Euler discussed whether or not it was possible to stroll around Koenigsberg crossing each of its seven bridges exactly once. Experiment with different numbers of islands and bridges.
We have exactly 100 coins. There are five different values of coins. We have decided to buy a piece of computer software for 39.75. We have the correct money, not a penny more, not a penny less! Can. . . .
Spotting patterns can be an important first step - explaining why it is appropriate to generalise is the next step, and often the most interesting and important.
Try to solve this very difficult problem and then study our two suggested solutions. How would you use your knowledge to try to solve variants on the original problem?
What happens to the perimeter of triangle ABC as the two smaller circles change size and roll around inside the bigger circle?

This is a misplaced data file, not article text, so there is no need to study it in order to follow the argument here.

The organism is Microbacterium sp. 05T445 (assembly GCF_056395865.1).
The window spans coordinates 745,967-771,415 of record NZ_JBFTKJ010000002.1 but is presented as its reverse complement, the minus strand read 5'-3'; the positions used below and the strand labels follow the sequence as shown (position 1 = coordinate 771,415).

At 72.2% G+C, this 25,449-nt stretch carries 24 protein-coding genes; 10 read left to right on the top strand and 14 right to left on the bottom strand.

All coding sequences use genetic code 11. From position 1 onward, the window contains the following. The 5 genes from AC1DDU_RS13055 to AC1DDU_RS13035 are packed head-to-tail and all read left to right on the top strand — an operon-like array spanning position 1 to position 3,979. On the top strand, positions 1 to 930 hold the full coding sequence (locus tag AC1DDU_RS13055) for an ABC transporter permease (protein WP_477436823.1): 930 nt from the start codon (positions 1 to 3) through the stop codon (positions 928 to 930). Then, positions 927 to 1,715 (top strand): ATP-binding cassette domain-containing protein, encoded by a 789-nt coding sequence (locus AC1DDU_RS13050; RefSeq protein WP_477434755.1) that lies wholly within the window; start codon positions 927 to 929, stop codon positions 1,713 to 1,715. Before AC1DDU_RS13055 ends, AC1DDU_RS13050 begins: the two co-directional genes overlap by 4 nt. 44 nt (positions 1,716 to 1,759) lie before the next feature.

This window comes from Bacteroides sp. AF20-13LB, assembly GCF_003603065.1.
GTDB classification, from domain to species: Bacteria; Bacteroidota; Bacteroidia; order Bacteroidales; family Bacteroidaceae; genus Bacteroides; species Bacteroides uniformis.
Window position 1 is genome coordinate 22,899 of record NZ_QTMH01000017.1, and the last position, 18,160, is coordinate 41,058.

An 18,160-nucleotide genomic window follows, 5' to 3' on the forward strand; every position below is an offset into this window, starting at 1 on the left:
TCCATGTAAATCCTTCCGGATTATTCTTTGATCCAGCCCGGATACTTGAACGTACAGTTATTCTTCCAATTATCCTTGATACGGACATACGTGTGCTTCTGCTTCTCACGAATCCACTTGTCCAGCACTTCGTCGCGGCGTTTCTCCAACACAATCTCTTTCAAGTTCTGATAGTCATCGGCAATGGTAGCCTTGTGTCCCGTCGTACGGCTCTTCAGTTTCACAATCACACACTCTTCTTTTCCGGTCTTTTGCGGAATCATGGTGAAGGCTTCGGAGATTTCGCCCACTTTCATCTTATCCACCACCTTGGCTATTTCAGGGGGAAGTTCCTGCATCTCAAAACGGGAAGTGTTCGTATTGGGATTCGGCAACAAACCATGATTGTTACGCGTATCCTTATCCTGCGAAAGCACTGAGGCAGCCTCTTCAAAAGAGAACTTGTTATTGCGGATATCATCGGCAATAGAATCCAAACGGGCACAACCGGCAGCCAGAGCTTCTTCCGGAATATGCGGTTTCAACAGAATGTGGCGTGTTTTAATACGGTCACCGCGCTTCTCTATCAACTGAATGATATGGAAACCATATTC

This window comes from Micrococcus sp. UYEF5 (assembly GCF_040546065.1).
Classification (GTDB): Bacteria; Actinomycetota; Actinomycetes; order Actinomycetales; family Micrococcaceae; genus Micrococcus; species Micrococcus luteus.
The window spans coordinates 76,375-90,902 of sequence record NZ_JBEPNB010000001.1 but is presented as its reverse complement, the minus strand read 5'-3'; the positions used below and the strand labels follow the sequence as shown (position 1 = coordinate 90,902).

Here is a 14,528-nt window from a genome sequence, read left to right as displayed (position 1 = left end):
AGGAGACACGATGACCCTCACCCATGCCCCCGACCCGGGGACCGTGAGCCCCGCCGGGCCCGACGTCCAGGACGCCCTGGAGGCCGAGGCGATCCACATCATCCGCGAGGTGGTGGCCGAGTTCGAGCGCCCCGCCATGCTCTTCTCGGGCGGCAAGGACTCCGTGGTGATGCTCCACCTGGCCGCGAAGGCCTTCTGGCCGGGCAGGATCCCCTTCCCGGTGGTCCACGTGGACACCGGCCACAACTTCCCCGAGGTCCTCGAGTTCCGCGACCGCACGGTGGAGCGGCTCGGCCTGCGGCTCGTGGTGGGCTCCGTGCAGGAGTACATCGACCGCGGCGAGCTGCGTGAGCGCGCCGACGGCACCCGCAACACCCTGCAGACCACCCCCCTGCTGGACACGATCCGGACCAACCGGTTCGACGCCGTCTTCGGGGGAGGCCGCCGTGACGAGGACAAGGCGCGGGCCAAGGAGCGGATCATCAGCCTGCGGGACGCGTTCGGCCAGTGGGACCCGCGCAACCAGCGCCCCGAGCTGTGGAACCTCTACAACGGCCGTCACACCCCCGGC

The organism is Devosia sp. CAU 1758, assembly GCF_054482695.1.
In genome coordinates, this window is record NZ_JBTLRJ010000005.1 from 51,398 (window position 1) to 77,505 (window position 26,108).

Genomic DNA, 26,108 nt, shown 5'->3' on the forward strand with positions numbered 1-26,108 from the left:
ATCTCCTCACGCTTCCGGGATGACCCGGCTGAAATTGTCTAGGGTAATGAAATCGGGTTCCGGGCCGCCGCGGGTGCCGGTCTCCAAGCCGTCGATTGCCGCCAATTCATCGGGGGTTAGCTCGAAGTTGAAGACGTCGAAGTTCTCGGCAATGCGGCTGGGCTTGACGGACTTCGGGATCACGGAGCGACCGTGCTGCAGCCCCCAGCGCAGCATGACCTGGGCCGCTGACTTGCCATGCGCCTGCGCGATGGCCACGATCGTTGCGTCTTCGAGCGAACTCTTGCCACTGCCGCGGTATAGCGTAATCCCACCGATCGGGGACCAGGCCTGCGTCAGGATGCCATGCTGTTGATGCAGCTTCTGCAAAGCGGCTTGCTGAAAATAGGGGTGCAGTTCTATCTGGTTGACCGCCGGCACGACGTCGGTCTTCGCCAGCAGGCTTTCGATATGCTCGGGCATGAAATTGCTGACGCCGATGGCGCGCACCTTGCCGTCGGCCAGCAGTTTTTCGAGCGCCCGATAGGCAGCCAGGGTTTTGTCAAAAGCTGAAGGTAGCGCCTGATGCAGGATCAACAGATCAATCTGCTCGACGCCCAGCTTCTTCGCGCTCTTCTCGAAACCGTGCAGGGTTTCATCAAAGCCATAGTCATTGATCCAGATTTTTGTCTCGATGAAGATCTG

Some diagrammatic 'proofs' of algebraic identities and inequalities.
In how many distinct ways can six islands be joined by bridges so that each island can be reached from every other island...
Advent Calendar 2011 - a mathematical activity for each day during the run-up to Christmas.
Some puzzles requiring no knowledge of knot theory, just a careful inspection of the patterns. A glimpse of the classification of knots and a little about prime knots, crossing numbers and. . . .
If you know the sizes of the angles marked with coloured dots in this diagram which angles can you find by calculation?
A blue coin rolls round two yellow coins which touch. The coins are the same size. How many revolutions does the blue coin make when it rolls all the way round the yellow coins? Investigate for a. . . .
The picture illustrates the sum 1 + 2 + 3 + 4 = (4 x 5)/2. Prove the general formula for the sum of the first n natural numbers and the formula for the sum of the cubes of the first n natural. . . .